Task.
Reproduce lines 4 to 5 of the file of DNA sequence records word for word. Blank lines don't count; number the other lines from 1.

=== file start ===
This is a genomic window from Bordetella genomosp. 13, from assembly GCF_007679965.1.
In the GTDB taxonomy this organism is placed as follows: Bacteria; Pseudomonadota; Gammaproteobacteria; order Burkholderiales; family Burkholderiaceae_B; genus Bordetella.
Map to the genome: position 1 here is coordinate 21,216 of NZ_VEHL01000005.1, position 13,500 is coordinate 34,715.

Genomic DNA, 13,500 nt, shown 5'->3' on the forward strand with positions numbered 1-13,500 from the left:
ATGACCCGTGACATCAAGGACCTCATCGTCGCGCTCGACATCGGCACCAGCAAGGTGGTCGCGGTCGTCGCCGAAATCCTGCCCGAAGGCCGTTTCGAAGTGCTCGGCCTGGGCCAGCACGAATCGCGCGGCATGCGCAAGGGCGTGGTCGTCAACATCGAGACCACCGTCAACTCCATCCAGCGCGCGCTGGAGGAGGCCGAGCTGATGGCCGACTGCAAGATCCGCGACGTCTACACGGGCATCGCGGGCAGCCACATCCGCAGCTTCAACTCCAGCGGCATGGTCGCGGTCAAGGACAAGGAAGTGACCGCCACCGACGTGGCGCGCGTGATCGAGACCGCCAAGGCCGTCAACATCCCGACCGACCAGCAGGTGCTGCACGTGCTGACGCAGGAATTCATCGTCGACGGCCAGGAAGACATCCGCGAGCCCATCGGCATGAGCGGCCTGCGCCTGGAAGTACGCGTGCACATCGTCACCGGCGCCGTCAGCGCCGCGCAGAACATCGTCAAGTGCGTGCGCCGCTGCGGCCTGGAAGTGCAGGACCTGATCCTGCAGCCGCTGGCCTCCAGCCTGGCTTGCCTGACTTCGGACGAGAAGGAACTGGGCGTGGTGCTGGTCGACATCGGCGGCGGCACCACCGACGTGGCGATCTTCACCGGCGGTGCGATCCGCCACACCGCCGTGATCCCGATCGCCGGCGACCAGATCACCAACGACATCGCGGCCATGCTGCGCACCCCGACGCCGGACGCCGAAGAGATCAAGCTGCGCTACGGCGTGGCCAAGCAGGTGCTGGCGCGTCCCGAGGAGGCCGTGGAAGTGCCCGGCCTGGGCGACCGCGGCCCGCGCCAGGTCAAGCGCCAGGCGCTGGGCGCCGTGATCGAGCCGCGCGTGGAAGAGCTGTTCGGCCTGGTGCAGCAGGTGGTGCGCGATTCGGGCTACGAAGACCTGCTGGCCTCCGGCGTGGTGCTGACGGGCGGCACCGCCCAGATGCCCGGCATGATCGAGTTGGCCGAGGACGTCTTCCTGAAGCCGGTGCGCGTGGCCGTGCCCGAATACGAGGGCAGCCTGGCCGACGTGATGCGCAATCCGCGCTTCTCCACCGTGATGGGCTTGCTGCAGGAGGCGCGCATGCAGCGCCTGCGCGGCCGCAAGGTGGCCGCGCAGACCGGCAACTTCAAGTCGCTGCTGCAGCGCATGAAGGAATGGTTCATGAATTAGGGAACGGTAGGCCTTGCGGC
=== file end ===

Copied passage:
Genomic DNA, 13,500 nt, shown 5'->3' on the forward strand with positions numbered 1-13,500 from the left:
ATGACCCGTGACATCAAGGACCTCATCGTCGCGCTCGACATCGGCACCAGCAAGGTGGTCGCGGTCGTCGCCGAAATCCTGCCCGAAGGCCGTTTCGAAGTGCTCGGCCTGGGCCAGCACGAATCGCGCGGCATGCGCAAGGGCGTGGTCGTCAACATCGAGACCACCGTCAACTCCATCCAGCGCGCGCTGGAGGAGGCCGAGCTGATGGCCGACTGCAAGATCCGCGACGTCTACACGGGCATCGCGGGCAGCCACATCCGCAGCTTCAACTCCAGCGGCATGGTCGCGGTCAAGGACAAGGAAGTGACCGCCACCGACGTGGCGCGCGTGATCGAGACCGCCAAGGCCGTCAACATCCCGACCGACCAGCAGGTGCTGCACGTGCTGACGCAGGAATTCATCGTCGACGGCCAGGAAGACATCCGCGAGCCCATCGGCATGAGCGGCCTGCGCCTGGAAGTACGCGTGCACATCGTCACCGGCGCCGTCAGCGCCGCGCAGAACATCGTCAAGTGCGTGCGCCGCTGCGGCCTGGAAGTGCAGGACCTGATCCTGCAGCCGCTGGCCTCCAGCCTGGCTTGCCTGACTTCGGACGAGAAGGAACTGGGCGTGGTGCTGGTCGACATCGGCGGCGGCACCACCGACGTGGCGATCTTCACCGGCGGTGCGATCCGCCACACCGCCGTGATCCCGATCGCCGGCGACCAGATCACCAACGACATCGCGGCCATGCTGCGCACCCCGACGCCGGACGCCGAAGAGATCAAGCTGCGCTACGGCGTGGCCAAGCAGGTGCTGGCGCGTCCCGAGGAGGCCGTGGAAGTGCCCGGCCTGGGCGACCGCGGCCCGCGCCAGGTCAAGCGCCAGGCGCTGGGCGCCGTGATCGAGCCGCGCGTGGAAGAGCTGTTCGGCCTGGTGCAGCAGGTGGTGCGCGATTCGGGCTACGAAGACCTGCTGGCCTCCGGCGTGGTGCTGACGGGCGGCACCGCCCAGATGCCCGGCATGATCGAGTTGGCCGAGGACGTCTTCCTGAAGCCGGTGCGCGTGGCCGTGCCCGAATACGAGGGCAGCCTGGCCGACGTGATGCGCAATCCGCGCTTCTCCACCGTGATGGGCTTGCTGCAGGAGGCGCGCATGCAGCGCCTGCGCGGCCGCAAGGTGGCCGCGCAGACCGGCAACTTCAAGTCGCTGCTGCAGCGCATGAAGGAATGGTTCATGAATTAGGGAACGGTAGGCCTTGCGGC